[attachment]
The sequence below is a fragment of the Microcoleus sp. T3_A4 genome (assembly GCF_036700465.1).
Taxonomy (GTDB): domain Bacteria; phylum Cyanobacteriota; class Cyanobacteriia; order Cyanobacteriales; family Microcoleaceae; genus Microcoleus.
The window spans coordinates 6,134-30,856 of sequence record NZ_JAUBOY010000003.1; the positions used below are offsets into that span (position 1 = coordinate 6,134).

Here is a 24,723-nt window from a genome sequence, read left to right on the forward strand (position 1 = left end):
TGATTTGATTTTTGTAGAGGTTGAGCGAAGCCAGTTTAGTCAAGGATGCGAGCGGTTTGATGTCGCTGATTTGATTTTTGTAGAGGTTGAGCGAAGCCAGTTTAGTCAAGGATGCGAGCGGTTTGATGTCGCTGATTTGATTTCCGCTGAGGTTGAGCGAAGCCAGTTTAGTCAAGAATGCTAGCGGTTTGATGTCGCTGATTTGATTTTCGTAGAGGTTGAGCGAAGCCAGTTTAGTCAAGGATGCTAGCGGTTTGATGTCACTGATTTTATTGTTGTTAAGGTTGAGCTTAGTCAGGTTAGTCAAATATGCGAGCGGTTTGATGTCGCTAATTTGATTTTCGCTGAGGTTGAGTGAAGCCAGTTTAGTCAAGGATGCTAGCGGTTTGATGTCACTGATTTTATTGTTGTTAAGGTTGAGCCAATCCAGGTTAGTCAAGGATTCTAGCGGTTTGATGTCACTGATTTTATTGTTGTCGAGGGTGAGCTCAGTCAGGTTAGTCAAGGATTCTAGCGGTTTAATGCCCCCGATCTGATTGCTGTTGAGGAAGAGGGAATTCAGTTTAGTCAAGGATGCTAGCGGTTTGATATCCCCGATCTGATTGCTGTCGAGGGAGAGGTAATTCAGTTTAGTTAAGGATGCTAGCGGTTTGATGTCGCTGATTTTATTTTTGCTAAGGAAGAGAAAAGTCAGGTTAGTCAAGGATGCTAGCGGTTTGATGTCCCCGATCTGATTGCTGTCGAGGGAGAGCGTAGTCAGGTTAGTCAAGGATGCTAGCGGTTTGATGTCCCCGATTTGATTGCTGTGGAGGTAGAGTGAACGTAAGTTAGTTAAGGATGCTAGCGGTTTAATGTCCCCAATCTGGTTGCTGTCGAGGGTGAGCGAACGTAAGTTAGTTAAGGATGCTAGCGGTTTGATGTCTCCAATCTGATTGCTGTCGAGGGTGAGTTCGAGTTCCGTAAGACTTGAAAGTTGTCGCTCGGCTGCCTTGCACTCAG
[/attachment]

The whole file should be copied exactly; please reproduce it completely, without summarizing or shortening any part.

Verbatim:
The sequence below is a fragment of the Microcoleus sp. T3_A4 genome (assembly GCF_036700465.1).
Taxonomy (GTDB): domain Bacteria; phylum Cyanobacteriota; class Cyanobacteriia; order Cyanobacteriales; family Microcoleaceae; genus Microcoleus.
The window spans coordinates 6,134-30,856 of sequence record NZ_JAUBOY010000003.1; the positions used below are offsets into that span (position 1 = coordinate 6,134).

Here is a 24,723-nt window from a genome sequence, read left to right on the forward strand (position 1 = left end):
TGATTTGATTTTTGTAGAGGTTGAGCGAAGCCAGTTTAGTCAAGGATGCGAGCGGTTTGATGTCGCTGATTTGATTTTTGTAGAGGTTGAGCGAAGCCAGTTTAGTCAAGGATGCGAGCGGTTTGATGTCGCTGATTTGATTTCCGCTGAGGTTGAGCGAAGCCAGTTTAGTCAAGAATGCTAGCGGTTTGATGTCGCTGATTTGATTTTCGTAGAGGTTGAGCGAAGCCAGTTTAGTCAAGGATGCTAGCGGTTTGATGTCACTGATTTTATTGTTGTTAAGGTTGAGCTTAGTCAGGTTAGTCAAATATGCGAGCGGTTTGATGTCGCTAATTTGATTTTCGCTGAGGTTGAGTGAAGCCAGTTTAGTCAAGGATGCTAGCGGTTTGATGTCACTGATTTTATTGTTGTTAAGGTTGAGCCAATCCAGGTTAGTCAAGGATTCTAGCGGTTTGATGTCACTGATTTTATTGTTGTCGAGGGTGAGCTCAGTCAGGTTAGTCAAGGATTCTAGCGGTTTAATGCCCCCGATCTGATTGCTGTTGAGGAAGAGGGAATTCAGTTTAGTCAAGGATGCTAGCGGTTTGATATCCCCGATCTGATTGCTGTCGAGGGAGAGGTAATTCAGTTTAGTTAAGGATGCTAGCGGTTTGATGTCGCTGATTTTATTTTTGCTAAGGAAGAGAAAAGTCAGGTTAGTCAAGGATGCTAGCGGTTTGATGTCCCCGATCTGATTGCTGTCGAGGGAGAGCGTAGTCAGGTTAGTCAAGGATGCTAGCGGTTTGATGTCCCCGATTTGATTGCTGTGGAGGTAGAGTGAACGTAAGTTAGTTAAGGATGCTAGCGGTTTAATGTCCCCAATCTGGTTGCTGTCGAGGGTGAGCGAACGTAAGTTAGTTAAGGATGCTAGCGGTTTGATGTCTCCAATCTGATTGCTGTCGAGGGTGAGTTCGAGTTCCGTAAGACTTGAAAGTTGTCGCTCGGCTGCCTTGCACTCAG